Dementia is considered a major cause of dependency and disability among elderly people, and it can have a serious physical and psychological impact on patients as well as their families and caregivers.
According to the World Health Organization, around 50 million people around the world have dementia. It is a progressive illness that sees a patient’s cognitive function deteriorate beyond the degree that would be expected from normal aging, impacting their thinking, memory, judgment, and comprehension. There can also be a loss of social behavior, motivation, and emotional control.
Hospice care can help patients with advanced stages of dementia to live more comfortably, addressing issues such as pain and anxiety. It is known for its focus on allowing people to live out the last stage of their lives as comfortably as possible.
Hospice care’s holistic approach addresses the physical aspects of the disease as well as the spiritual and emotional elements of care and preparing for death. In addition to helping patients, hospice supports the entire family of those suffering from dementia.
When Should You Call Hospice For Dementia Patients?
Determining when to begin hospice care can be challenging for dementia patients as the disease does not follow a clear progression the way many other illnesses do.
Patients in end-stage dementia tend to require around-the-clock help with daily living. They lose awareness of their surroundings and recent experiences and have greater difficulty communicating.
To meet hospice eligibility criteria, hospice patients must have a life expectancy of six months or less if their disease follows its typical progression.
Although there is no set number of symptoms patients with dementia must show to be eligible, the following may be signs that it is time to consider hospice.
- Increasing hospitalizations and visits to the doctor or emergency room
- A diagnosis of pneumonia, sepsis, cancer, COPD, CHF or congenital heart disease alongside dementia
- Weight loss or dehydration that is connected to trouble eating and drinking
- Difficulty sitting upright or walking without assistance
- Trouble swallowing or frequently choking on foods or liquids
- Very limited speech
- Urinary and fecal incontinence
Eligibility For Hospice With Medicare
For patients to be admitted to hospice programs for dementia with Medicare, a scale known as the Reisberg Functional Assessment Staging Scale, or FAST, is used to assess the progression of their symptoms on 16 items.
Patients must have reached stage 7 on the scale to be eligible for hospice, which means they are unable to dress, use the bathroom, bathe or walk without help and have trouble speaking and expressing thoughts.
Hospice teams evaluate dementia patients and develop a plan of care, which is adapted as their symptoms and conditions change.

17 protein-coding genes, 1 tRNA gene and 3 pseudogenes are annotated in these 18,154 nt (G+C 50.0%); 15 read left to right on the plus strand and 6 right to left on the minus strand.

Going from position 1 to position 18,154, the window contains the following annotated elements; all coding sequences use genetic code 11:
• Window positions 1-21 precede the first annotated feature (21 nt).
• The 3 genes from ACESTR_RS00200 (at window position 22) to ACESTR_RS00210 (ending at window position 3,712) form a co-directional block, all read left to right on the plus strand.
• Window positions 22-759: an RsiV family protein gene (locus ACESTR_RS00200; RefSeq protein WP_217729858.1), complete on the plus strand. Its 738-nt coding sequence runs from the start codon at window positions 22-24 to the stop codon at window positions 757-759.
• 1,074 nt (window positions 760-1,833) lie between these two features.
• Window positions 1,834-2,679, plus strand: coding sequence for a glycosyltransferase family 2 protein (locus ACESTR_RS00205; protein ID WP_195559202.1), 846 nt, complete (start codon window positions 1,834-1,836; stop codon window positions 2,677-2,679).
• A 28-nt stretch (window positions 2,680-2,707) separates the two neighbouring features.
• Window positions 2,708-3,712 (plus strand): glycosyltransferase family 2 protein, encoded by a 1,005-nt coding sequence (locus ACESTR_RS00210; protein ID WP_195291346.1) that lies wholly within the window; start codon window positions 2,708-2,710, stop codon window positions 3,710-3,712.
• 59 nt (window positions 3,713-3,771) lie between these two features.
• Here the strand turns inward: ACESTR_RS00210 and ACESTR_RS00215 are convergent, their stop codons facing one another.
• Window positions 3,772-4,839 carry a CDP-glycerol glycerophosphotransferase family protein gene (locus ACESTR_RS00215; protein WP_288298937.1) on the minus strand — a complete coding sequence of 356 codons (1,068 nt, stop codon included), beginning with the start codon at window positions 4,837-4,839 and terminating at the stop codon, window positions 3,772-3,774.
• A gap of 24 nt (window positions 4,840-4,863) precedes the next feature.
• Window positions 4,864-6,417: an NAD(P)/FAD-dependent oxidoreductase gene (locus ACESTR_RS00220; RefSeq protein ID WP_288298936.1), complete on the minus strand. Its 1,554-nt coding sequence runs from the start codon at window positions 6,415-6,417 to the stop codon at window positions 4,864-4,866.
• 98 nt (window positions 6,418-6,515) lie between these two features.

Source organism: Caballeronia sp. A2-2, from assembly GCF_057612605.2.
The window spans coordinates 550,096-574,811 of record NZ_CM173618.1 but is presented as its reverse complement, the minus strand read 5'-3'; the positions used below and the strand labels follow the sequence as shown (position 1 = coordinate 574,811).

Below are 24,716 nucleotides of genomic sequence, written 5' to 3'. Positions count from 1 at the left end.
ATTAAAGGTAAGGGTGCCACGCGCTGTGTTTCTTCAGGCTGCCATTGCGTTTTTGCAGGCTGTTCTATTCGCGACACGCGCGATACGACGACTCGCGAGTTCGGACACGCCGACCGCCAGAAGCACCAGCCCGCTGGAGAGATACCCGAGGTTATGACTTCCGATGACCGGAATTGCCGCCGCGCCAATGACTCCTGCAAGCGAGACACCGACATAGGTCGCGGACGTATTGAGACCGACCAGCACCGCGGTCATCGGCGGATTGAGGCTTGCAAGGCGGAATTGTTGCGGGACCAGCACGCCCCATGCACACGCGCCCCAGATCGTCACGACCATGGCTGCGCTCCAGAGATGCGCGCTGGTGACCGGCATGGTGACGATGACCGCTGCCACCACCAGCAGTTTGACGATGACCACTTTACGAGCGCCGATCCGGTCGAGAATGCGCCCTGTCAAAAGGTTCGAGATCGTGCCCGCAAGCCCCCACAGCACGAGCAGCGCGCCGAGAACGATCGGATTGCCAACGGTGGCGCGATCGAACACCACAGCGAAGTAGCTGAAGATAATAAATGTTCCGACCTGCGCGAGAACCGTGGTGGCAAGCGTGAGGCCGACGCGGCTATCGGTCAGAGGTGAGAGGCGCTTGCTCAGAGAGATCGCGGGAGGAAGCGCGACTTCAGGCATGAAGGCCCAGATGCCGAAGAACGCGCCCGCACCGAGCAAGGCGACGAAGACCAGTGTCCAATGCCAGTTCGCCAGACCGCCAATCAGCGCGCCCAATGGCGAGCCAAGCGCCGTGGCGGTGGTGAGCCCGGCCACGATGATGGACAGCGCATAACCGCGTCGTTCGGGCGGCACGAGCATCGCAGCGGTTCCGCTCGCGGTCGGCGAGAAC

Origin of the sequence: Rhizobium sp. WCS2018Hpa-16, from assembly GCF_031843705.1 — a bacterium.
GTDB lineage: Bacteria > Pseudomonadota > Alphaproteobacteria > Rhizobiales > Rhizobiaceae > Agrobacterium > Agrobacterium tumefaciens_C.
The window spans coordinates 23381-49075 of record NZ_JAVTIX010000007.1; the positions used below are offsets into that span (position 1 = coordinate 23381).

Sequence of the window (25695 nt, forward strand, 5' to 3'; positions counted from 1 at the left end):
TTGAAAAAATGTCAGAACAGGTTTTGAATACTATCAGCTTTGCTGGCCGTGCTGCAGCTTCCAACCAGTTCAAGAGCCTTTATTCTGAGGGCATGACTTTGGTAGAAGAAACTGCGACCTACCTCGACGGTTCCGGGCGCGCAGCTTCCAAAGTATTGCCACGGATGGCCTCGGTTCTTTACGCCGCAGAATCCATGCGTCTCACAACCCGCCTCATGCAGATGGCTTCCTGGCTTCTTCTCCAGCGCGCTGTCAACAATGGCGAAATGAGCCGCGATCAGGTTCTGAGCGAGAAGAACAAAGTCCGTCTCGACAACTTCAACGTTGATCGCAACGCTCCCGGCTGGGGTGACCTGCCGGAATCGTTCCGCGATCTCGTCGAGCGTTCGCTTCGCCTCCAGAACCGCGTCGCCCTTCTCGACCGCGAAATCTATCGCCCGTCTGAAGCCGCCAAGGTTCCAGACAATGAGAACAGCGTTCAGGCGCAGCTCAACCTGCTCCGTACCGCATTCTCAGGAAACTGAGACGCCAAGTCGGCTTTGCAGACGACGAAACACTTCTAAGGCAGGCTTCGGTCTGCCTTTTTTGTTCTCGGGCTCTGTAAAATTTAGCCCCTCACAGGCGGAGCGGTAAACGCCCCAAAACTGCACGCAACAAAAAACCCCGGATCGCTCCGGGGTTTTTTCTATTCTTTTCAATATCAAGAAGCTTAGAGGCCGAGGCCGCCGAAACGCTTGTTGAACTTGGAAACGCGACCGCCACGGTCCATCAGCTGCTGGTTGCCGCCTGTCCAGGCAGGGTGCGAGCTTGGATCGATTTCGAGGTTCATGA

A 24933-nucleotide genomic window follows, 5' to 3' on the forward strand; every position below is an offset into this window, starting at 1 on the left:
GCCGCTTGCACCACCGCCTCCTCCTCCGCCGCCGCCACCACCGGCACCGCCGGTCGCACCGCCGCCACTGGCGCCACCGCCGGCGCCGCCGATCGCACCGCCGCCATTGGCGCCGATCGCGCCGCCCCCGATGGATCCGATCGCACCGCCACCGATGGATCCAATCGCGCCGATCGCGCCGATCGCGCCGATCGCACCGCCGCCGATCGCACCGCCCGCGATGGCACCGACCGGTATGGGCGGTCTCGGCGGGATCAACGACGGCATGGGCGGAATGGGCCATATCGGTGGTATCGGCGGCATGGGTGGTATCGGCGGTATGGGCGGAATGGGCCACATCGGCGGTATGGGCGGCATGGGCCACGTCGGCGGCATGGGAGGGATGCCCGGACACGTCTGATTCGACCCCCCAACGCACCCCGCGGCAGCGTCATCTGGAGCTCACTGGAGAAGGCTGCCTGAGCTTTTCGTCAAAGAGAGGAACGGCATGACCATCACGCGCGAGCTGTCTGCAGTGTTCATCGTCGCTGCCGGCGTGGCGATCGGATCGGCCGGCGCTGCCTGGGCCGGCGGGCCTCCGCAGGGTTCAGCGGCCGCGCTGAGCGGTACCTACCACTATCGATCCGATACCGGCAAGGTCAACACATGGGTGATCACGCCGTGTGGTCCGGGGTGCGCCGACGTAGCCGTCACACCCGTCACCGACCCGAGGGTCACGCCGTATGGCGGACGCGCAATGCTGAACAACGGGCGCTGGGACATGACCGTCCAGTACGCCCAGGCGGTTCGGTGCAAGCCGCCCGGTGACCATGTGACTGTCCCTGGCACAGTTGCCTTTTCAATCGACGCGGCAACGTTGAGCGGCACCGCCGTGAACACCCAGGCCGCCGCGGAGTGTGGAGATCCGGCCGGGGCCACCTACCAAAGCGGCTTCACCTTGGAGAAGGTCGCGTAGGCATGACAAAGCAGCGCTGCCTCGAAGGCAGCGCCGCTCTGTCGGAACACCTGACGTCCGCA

This plan is developed with the advice and consent of the individual’s doctors, and the hospice team works to coordinate communication so that all parties involved are on the same page. Their goal is to alleviate the physical and emotional distress that dementia patients often suffer and maximize their comfort.
Some of the factors addressed by the patient’s individualized care plan include pain, nutrition, skincare, agitation, feeding, hydration, and recurrent infection. Hospice also provides medical supplies, equipment, and medication-related to the patient’s diagnosis.
In addition, hospice provides emotional and spiritual assistance to patients as they navigate this complicated stage of life. This often includes volunteers to provide social support and conversation, chaplains for exploring religious and spiritual questions, and other therapies such as massage therapy or music therapy.
Hospice care is given to patients wherever they live, whether it is in their home, an assisted living community, or a long-term care facility.
What Can Hospice Do For The Families Of People With Dementia?
Caring for a loved one with dementia can be physically and emotionally draining. Caregivers may have to make decisions about their loved one’s healthcare and finances while still addressing their own work and family responsibilities.
Hospice care provides valuable support to families of dementia patients. They educate caregivers on how best to care for their loved ones and provide around-the-clock phone services so that help is always just a phone call away. Hospice teams can also help families make important treatment decisions that impact their loved ones.
When caregivers need a break, hospice may offer inpatient care. It also provides emotional and spiritual assistance to families.
Bereavement services are typically provided by hospice teams for up to a year after the death of a patient to help their surviving loved ones deal with their grief and express it productively.
Reach Out To The Caring Hospice Team
With dementia, your loved one’s condition can improve or decline often, and determining how long they have left to live can be difficult. At Harbor Light Hospice, our experienced staff can help you determine when is the right time to seek comfort care.